Both strength work and plyometrics are typical training modalities that coaches use to enhance performance in field and court sports like soccer, basketball and football. Traditionally, plyometric training is performed early in the workout, following the warmup, but before resistance training. However, some have sequenced training in the reverse order and perform strength work before plyometrics. Finally, alternating strength movements (e.g., back squats) with plyometrics, known as complex training, has also been implemented. However, there is limited research comparing these various sequences of strength and plyometric training. Therefore, it is unclear which is optimal for inducing improvements in speed, jumping and changes of direction ability among athletes.
A new study published ahead of print in the Journal of Strength and Conditioning Research compared the effects of three different strength and plyometric sequences on athletic performance variables. A group of 27 elite young soccer players (~18 years of age) were divided into a complex training group (strength before plyometrics), a traditional group (plyometrics before strength) and a contrast training group (alternating strength movements with plyometrics). The training period lasted 8-weeks during the competitive season. Strength training emphasized the half-squat exercise between 60-80% of 1RM while the plyometrics emphasized drop-jumps from 30-45 cm boxes. Before and after the training period, all subjects were tested in the 1RM half-squat, vertical jump, 10 and 20 m sprinting speed and agility.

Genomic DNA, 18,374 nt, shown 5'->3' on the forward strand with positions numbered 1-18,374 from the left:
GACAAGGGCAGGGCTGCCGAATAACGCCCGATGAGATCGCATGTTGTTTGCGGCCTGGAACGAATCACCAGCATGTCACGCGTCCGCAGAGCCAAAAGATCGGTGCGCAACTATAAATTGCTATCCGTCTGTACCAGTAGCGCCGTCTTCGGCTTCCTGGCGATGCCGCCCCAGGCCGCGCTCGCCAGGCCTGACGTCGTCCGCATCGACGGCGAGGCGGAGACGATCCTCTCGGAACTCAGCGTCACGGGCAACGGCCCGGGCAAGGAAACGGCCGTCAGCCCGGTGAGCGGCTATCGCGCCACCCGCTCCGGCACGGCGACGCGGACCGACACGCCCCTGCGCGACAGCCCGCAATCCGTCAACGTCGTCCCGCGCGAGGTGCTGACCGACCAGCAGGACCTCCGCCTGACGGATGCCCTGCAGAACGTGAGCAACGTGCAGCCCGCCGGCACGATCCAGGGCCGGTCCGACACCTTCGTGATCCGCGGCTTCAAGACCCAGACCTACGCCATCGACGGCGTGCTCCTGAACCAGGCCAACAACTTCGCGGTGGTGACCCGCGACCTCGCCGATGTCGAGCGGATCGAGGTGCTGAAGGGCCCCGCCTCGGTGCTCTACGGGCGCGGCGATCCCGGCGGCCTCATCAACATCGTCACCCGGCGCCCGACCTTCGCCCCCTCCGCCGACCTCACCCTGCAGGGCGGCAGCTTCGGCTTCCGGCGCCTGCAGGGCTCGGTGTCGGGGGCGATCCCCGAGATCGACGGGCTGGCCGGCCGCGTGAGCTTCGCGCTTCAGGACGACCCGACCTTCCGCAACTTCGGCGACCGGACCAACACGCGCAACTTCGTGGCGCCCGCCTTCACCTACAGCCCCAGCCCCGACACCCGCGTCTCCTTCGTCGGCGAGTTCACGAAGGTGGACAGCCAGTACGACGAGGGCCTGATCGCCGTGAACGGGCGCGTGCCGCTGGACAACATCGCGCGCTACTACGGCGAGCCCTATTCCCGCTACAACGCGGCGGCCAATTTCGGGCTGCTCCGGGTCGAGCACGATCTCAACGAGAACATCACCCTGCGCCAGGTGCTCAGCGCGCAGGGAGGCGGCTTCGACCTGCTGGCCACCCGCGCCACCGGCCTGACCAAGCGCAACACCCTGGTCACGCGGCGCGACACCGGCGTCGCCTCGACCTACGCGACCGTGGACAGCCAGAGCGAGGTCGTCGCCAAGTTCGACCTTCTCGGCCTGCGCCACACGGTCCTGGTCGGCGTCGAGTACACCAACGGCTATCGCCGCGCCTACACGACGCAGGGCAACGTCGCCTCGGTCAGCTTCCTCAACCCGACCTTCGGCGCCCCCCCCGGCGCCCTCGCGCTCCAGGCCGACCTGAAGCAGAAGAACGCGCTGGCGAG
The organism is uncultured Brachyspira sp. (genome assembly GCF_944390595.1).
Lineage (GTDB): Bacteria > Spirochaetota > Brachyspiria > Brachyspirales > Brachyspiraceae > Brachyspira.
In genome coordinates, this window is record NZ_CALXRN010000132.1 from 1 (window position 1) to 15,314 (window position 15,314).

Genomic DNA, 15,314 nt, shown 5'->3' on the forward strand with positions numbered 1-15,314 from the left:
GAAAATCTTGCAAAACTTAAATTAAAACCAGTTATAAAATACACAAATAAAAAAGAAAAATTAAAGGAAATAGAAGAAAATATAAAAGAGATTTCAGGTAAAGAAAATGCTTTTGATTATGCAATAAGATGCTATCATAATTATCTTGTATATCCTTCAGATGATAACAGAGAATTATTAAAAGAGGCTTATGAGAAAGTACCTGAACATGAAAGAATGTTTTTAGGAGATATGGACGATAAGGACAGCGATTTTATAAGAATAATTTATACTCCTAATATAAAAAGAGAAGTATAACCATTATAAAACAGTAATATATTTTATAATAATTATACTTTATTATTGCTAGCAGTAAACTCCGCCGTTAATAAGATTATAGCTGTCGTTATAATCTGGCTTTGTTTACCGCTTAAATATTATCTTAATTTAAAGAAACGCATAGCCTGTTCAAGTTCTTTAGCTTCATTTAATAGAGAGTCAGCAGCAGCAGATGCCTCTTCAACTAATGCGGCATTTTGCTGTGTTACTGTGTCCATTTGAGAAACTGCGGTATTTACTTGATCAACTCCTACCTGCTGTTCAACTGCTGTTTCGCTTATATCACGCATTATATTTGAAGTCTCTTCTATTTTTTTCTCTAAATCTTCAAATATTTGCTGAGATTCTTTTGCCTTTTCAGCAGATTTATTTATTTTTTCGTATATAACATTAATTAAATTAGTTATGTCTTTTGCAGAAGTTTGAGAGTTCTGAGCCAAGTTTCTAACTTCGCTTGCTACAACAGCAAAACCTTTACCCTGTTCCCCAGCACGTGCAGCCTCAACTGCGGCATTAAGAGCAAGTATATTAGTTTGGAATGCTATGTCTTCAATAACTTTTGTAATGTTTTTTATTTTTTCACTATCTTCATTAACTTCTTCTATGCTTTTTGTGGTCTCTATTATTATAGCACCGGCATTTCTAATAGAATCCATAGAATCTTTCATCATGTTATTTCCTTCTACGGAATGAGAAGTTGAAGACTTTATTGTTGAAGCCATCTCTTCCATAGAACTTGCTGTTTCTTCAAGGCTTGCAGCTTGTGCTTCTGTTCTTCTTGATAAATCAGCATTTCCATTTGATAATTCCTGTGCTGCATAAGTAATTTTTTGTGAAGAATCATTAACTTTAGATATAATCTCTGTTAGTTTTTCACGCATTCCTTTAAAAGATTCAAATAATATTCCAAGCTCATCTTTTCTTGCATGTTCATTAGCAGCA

The results showed that maximal half-squat strength (+48.6, +46.3 and +53%) and vertical jump height (+13, +14.2 and +14.7%) improved similarly across the board for the complex, traditional and contrast training groups, respectively, with no significant difference between groups. Interestingly, the traditional training group saw a deterioration of sprinting speed, while the contrast and complex groups maintained their sprinting speed. Agility did not significantly change for any of the experimental conditions. Therefore, the researchers recommend that contrast or complex training be used during the in-season to improve strength and power and to preserve maximal sprinting speed in athletes.
Kobal, R. et al. Effects Of Different Combinations Of Strength, Power, And Plyometric Training On The Physical Performance Of Elite Young Soccer Players. Journal of Strength and Conditioning Research, In press.